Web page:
Sulfites are sulfurous substances that occur naturally. They are poisonous for many life forms even at small concentrations. Sulfites and sulfur dioxide are also added to wine and dried fruit as preservatives that inhibit the growth of unwanted microorganisms, increasing the shelf-life of these products. The biochemists Prof. Dr. Oliver Einsle and Dr. Bianca Hermann from the University of Freiburg have teamed up with researchers from the Technische Universität Darmstadt for a project in which they characterised a bacterial enzyme that reduces sulfite up to one hundred times faster than any other known enzyme. The researchers were able to clarify the high-resolution crystal structure of the enzyme complex MccA and the molecular details of its reaction mechanism.
Their findings explain why MccA is able to convert sulfite so quickly, meaning that this enzyme could be used more frequently in biotechnology in the future. Customised microorganisms capable of high-speed sulfite reduction could be employed for desulfurization under mild conditions, for example. The results of the scientists' research have now been published in Nature.
Some bacteria use sulfite for their metabolism -- for example, for respiration when there is no oxygen. Bacteria harvest energy by reducing sulfite to sulfide, during which they split off all oxygen atoms as water. One of the bacteria that use sulfur for respiration is Wolinella succinogenes. This organism can be found in the rumen of ruminants, where it produces MccA. MccA is a metalloprotein that contains 24 haem groups with iron ions. It also consists of three subunits, making it a trimer.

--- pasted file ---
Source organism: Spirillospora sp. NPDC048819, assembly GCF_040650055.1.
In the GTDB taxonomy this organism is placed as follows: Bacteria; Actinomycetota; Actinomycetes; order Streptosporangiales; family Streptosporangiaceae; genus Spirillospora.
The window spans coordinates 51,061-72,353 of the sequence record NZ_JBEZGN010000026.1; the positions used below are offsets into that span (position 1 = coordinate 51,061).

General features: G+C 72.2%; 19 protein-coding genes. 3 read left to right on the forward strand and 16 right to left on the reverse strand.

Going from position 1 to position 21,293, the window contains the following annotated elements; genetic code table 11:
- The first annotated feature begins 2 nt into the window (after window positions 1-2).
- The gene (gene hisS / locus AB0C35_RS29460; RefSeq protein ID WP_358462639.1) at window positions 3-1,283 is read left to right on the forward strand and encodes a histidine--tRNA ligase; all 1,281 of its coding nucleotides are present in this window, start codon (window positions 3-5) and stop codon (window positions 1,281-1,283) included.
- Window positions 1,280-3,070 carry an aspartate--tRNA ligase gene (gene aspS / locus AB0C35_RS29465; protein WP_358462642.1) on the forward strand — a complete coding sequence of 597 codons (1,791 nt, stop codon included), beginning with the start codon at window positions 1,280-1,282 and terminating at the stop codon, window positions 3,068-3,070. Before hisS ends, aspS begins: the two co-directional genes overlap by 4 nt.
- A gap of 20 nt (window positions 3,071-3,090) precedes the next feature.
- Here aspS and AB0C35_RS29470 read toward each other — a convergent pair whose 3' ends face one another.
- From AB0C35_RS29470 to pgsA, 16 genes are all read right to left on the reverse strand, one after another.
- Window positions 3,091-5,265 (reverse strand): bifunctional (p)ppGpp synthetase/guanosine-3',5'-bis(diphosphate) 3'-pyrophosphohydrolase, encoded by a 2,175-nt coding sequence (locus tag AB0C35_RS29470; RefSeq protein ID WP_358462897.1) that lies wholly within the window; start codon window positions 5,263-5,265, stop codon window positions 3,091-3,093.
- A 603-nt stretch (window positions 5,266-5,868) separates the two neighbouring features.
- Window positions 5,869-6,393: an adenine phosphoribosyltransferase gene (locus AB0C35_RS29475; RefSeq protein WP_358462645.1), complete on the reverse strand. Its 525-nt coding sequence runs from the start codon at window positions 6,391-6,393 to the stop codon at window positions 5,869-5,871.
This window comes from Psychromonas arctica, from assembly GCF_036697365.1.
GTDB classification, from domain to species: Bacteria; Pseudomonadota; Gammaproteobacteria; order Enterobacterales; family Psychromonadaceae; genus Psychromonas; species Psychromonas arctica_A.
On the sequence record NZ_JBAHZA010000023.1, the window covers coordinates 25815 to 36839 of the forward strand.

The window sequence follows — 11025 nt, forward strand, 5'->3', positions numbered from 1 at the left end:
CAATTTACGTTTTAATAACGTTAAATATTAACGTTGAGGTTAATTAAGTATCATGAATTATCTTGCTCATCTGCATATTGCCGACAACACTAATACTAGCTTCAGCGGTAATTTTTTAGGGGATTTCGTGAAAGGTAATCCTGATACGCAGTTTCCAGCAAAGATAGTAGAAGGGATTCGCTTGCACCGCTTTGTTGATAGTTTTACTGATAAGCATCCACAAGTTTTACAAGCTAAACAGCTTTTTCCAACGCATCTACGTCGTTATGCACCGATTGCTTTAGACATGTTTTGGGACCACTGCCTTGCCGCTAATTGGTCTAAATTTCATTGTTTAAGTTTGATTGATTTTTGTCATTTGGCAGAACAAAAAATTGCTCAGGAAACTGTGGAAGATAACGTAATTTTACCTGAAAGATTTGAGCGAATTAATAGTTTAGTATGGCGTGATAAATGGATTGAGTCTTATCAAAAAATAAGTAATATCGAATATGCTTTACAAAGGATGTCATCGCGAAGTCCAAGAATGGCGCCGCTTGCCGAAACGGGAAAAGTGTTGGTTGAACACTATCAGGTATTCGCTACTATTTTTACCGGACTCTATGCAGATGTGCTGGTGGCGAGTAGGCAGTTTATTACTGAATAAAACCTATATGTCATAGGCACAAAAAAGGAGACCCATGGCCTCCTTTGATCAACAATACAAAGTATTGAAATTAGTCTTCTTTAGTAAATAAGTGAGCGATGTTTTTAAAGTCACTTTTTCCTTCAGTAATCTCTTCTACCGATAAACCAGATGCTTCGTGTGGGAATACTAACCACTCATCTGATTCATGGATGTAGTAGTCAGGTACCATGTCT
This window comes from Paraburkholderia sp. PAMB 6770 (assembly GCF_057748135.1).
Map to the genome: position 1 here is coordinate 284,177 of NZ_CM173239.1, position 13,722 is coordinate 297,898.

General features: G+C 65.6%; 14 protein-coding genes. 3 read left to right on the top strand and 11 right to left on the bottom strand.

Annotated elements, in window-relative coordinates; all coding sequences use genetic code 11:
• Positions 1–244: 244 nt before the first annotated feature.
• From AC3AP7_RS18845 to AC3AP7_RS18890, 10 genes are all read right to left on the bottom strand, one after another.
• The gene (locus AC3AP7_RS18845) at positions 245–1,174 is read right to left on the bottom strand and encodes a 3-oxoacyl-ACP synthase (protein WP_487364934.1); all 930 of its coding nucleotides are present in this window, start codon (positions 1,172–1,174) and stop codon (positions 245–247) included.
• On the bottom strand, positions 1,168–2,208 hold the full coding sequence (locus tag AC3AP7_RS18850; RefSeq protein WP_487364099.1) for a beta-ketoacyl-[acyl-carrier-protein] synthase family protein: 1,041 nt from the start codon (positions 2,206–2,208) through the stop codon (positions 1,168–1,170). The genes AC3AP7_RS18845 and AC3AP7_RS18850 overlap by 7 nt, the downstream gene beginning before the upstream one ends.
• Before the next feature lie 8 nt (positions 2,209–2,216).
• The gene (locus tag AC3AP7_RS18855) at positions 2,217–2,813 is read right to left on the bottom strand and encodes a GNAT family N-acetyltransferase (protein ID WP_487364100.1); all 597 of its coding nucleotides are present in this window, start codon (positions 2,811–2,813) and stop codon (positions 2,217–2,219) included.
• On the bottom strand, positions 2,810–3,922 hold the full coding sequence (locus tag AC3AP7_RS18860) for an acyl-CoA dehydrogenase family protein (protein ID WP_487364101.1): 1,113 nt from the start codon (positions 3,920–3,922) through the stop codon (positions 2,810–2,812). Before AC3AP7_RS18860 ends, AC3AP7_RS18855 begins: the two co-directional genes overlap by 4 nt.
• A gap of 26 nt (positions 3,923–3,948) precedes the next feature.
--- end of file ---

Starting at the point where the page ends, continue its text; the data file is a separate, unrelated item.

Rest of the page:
The scientists were able to decode the enzyme's structure, revealing a previously unknown active centre for sulfite reduction. This centre consists of one of the haem groups combined with a copper ion, which is bound to two residues of cysteine, a sulfurous amino acid. Through its position, the copper ion prevents sulfite ions from binding to the enzyme. Instead, sulfur dioxide binds to the active centre because it formally contains one less water molecule and thus requires less space, so to say. This initial step is what distinguishes the reduction mechanism of MccA from other enzymes that break down sulfite. MccA then reduces sulfur dioxide to sulfide through further dehydration. The scientists were able to detect sulfur dioxide and sulfur monoxide in the enzyme's structural model, from which they concluded this new mechanism.
Einsle is head of the Membrane Proteins and Metalloproteins Lab at the Institute of Biochemistry at the University of Freiburg and an associated member of the cluster of excellence BIOSS Centre for Biological Signalling Studies, also at the University of Freiburg. Hermann is a postdoctoral researcher at the Institute of Biochemistry and a member of Einsle's lab team.
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